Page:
“A small percentage of the merchandise will come from our stores, but the vast majority will be fresh for the outlets and within the Bloomingdale’s matrix,” Michael Gould, the retailer’s chairman and ceo, said in an interview earlier this year.
Bloomingdale’s moves follows those at Off 5th, the outlet division of Saks Inc., which elevated its look two years ago with a prototype in Orlando that’s being rolled out. Similarly, The Talbots Inc. in the past year opened about two dozen “upscale” outlets, and intends to raise the store count to about 100 units by yearend.
The prototype push comes after waves of store closings over the past two years, weeding out unprofitable units and rectifying years of overexpansion. With shored-up balance sheets, in many cases, retailers can take some of the cash they’ve stockpiled and experiment with new store designs and formats. Merchants seem to be waking up to what consumers want — retail experiences that are different and more exciting and sociable than shopping the Internet.
“The days of being able to just stamp things out isn’t good enough anymore,” observed Dawn Clark, vice president of international store design for Starbucks Corp. “The bar is now higher, especially for a more sophisticated, higher-value-oriented customer. They want to see variation. They don’t want boring. The customer has changed. When you are building multiple unit retail businesses, there’s great cost leverage by standardizing things. That’s something you have to look at from a business perspective. But things were overbuilt. Retailers became oversaturated.”
Starbucks, after seeing its business slump, is developing a concept called Olive Way, a bellwether store in Seattle selling wine and beer expected to open in the fall. Starbucks has also been testing its 15th Avenue Coffee and Tea concept, which has no Starbucks branding, save a tiny handwritten note on the door indicating the store was inspired by Starbucks. It also has different roasting methods and a European-style bakery.
“This was really an opportunity to create an environment that wasn’t affected by the already packaged nature of the established brand language,” Clark said. “It’s really an experimental store,” based on creating the aura of a privately owned local coffee shop with some of the standard elements of the Starbucks brand.
There’s also Roy Street, another Starbucks prototype in Seattle, which attempts to capture the character of the surrounding architecture and, last April, the Starbucks in New York’s SoHo on Spring Street reopened with a more sophisticated look featuring dark woods, big coffee-themed graphics, baskets to display coffee and comfortable seating.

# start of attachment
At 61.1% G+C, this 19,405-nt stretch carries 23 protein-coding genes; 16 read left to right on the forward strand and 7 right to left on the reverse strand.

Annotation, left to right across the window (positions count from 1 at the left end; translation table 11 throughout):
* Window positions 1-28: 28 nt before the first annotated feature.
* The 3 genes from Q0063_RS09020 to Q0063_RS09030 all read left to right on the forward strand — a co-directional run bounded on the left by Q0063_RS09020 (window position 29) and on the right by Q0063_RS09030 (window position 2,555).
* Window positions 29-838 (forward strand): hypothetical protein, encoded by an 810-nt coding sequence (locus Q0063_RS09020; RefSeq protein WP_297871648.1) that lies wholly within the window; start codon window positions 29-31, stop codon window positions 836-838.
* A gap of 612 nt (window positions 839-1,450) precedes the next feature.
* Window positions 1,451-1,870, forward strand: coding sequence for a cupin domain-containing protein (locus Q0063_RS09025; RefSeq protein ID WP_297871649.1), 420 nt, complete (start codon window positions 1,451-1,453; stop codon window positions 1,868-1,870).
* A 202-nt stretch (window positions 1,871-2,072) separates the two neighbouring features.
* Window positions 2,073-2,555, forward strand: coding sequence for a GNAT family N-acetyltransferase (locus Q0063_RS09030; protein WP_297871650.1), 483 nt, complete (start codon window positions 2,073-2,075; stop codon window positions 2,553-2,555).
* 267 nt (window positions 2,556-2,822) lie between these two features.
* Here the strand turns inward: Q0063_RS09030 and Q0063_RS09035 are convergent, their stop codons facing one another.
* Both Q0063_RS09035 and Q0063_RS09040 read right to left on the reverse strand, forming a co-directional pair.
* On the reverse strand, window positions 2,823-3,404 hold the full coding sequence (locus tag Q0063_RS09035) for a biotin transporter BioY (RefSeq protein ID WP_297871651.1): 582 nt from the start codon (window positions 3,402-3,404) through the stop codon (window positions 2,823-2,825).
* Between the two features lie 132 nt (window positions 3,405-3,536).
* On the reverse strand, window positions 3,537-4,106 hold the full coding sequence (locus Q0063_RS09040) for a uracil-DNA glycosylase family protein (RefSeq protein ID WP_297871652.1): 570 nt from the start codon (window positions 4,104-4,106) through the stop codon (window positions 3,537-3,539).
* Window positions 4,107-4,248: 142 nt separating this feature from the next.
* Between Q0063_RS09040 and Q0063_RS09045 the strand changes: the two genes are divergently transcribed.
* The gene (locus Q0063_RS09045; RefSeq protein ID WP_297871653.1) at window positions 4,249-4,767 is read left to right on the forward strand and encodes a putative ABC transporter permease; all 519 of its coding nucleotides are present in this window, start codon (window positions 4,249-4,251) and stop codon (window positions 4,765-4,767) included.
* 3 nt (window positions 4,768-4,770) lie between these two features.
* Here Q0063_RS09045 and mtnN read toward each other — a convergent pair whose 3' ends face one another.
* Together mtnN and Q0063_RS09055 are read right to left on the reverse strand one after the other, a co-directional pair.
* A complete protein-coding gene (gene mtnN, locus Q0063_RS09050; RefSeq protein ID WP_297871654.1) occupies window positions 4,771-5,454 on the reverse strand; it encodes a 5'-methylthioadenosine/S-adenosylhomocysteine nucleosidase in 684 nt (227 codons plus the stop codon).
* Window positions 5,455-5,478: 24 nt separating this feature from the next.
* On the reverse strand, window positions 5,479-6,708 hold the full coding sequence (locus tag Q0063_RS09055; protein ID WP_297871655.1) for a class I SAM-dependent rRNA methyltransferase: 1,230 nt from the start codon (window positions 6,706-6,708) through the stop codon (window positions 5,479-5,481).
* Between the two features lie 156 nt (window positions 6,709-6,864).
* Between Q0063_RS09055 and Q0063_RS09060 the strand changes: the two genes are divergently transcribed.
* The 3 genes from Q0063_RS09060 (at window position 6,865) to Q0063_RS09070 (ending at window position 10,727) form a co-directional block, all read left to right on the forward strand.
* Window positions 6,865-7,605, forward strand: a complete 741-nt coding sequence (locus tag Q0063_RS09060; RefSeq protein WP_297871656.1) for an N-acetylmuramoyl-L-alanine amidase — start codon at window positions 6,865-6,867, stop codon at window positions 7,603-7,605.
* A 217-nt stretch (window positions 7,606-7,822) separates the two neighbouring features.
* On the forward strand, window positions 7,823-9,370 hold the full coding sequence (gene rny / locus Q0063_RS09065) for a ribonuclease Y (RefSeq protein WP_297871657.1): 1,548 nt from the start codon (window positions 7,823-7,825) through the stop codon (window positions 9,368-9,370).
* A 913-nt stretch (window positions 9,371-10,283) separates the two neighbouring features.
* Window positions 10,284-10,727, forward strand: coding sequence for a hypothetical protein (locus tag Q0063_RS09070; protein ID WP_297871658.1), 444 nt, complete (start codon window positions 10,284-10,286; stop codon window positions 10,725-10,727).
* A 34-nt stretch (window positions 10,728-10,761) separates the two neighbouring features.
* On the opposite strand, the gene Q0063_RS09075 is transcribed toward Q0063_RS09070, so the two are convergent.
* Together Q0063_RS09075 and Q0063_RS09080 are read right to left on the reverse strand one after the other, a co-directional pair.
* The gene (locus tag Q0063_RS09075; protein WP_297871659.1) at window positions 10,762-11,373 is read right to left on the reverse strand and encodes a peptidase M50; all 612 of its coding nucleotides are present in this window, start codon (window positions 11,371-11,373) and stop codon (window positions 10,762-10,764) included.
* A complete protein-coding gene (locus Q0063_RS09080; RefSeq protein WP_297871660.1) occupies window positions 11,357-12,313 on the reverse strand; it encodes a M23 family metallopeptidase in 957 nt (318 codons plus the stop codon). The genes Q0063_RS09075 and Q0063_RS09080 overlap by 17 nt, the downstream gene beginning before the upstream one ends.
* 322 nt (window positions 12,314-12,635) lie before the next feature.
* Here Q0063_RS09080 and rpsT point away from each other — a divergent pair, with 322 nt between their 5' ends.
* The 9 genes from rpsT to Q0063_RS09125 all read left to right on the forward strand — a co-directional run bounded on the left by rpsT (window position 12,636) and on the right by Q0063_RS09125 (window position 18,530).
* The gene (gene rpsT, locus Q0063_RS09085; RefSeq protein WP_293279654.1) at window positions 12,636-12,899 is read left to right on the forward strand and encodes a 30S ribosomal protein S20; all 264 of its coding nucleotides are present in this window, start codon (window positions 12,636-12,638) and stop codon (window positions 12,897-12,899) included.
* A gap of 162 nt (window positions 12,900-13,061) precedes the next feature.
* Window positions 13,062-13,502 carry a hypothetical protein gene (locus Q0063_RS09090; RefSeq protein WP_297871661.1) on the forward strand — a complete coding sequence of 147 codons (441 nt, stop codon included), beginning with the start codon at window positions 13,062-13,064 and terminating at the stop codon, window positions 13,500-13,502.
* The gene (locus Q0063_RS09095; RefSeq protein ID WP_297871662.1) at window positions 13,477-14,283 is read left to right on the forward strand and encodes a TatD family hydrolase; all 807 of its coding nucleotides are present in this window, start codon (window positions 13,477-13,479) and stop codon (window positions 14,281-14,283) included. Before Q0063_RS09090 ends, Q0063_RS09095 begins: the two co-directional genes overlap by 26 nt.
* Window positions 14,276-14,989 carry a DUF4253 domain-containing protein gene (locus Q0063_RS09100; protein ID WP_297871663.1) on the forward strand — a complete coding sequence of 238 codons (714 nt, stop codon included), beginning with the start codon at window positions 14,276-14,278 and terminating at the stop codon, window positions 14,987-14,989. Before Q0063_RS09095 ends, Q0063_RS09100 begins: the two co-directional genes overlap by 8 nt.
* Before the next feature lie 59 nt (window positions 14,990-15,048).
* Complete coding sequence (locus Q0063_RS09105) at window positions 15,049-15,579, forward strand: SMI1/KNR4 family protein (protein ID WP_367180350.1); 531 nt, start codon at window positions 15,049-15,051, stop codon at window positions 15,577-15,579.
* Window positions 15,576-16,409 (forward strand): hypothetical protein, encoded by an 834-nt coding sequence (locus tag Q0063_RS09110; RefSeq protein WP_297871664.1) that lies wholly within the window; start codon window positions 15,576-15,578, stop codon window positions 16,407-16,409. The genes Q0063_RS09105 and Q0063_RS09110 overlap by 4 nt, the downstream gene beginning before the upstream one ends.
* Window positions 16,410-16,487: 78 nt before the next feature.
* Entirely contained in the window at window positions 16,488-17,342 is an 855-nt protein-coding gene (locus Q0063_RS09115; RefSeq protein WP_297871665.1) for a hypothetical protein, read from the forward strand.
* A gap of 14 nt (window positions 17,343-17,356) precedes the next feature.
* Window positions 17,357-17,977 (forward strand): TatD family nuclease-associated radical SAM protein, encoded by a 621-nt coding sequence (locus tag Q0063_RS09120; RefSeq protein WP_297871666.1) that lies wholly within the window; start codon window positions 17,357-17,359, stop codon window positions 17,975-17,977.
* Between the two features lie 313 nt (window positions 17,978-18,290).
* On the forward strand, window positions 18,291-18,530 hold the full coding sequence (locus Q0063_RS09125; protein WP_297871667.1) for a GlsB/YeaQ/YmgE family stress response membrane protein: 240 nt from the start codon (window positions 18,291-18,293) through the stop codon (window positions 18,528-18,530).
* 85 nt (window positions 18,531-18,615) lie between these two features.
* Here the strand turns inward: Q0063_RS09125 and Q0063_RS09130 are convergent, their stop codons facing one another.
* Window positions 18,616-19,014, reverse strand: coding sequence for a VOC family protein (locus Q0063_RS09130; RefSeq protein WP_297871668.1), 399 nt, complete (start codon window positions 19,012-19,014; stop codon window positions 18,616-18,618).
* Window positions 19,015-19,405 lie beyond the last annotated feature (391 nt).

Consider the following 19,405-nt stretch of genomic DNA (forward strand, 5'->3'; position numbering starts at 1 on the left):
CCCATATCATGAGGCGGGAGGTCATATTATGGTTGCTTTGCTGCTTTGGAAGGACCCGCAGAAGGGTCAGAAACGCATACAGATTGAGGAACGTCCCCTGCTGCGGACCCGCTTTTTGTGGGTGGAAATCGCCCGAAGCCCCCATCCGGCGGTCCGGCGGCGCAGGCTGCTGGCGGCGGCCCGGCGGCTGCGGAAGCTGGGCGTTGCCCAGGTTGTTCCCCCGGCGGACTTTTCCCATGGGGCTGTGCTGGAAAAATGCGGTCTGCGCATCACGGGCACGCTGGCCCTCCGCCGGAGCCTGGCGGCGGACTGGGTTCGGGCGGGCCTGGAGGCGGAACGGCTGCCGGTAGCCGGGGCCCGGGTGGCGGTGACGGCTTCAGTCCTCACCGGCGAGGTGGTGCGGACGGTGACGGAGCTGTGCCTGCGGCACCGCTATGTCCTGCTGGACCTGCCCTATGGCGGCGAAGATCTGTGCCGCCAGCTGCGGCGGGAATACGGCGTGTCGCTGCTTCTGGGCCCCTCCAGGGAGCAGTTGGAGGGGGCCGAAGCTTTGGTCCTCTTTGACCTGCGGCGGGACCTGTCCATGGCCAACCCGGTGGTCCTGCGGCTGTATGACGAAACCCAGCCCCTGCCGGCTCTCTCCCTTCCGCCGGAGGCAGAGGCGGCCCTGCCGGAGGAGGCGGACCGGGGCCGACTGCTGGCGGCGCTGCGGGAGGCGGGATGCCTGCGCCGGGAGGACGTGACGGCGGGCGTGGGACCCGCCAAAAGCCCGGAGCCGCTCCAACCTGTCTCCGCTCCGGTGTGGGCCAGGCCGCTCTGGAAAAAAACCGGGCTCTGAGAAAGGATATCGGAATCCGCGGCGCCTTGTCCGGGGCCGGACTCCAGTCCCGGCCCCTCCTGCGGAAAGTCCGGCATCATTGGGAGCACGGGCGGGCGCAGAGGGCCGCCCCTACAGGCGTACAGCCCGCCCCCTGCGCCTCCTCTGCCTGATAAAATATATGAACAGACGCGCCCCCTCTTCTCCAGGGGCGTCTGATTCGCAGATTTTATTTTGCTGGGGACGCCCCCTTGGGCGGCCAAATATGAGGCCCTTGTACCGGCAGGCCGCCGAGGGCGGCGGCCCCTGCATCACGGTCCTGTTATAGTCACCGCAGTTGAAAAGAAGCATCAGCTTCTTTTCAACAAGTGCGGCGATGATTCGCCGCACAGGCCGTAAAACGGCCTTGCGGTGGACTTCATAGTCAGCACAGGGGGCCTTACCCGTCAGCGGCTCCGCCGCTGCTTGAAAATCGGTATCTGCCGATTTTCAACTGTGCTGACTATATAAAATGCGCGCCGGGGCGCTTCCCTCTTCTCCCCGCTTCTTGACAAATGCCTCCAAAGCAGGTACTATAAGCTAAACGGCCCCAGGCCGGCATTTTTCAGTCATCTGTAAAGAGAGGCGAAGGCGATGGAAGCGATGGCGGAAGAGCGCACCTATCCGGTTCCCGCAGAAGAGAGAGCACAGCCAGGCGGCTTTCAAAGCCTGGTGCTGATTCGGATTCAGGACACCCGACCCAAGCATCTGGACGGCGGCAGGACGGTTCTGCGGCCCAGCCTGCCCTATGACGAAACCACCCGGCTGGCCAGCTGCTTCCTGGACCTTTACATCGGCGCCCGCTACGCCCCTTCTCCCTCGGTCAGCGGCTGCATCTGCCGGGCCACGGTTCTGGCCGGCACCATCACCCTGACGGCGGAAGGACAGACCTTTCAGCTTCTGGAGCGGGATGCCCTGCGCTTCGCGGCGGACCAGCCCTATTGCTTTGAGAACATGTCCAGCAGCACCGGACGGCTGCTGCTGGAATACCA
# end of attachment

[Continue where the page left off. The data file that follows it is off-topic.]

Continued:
The Starbucks prototypes are shooting for greater productivity and community aesthetics, and establish new formulas for further expansion, particularly overseas, where much more growth is seen and where Starbucks will be challenged to adapt to foreign cities what’s been a standardized approach in the U.S. According to Clark, Starbucks is developing different styles, palettes and environmental sustainable construction methods for greater adaptability to different settings. “Everything had become very systemized and very much the same,” Clark said. “Starbucks built out so fast there was not a lot of time to look more carefully at what was relevant to the local community. It was really one size fits all, and it turned out some communities didn’t relate to that concept.”
“Competition for customers is much stiffer and stores have been losing out to the Internet,” said Callison’s Bowen. “It’s crazy how the consumer dollar is being split across so many places. The days of people just going out and spending $500 in a day on clothes just doesn’t happen that much anymore. Retailers have to really appeal to the consumer with a differentiated brand and store experience.”
TO THE POINT
Formats for the Future — Who to Watch
Starbucks: Remaking stores with new designs and decors to break the mold, adapt worldwide and connect locally.
Bloomingdale’s: Scaling down with specialized stores emphasizing contemporary offerings, and introducing fashion outlets in August.
Levi Strauss & Co.: Launching a new chain for emerging middle markets, said to be called Denizen.
Brooks Brothers: Currently testing a new kids’ concept and planning a young adult chain possibly for 2012.
Nike: Looking to regain traction at retail with a prototype launching next week in Santa Monica.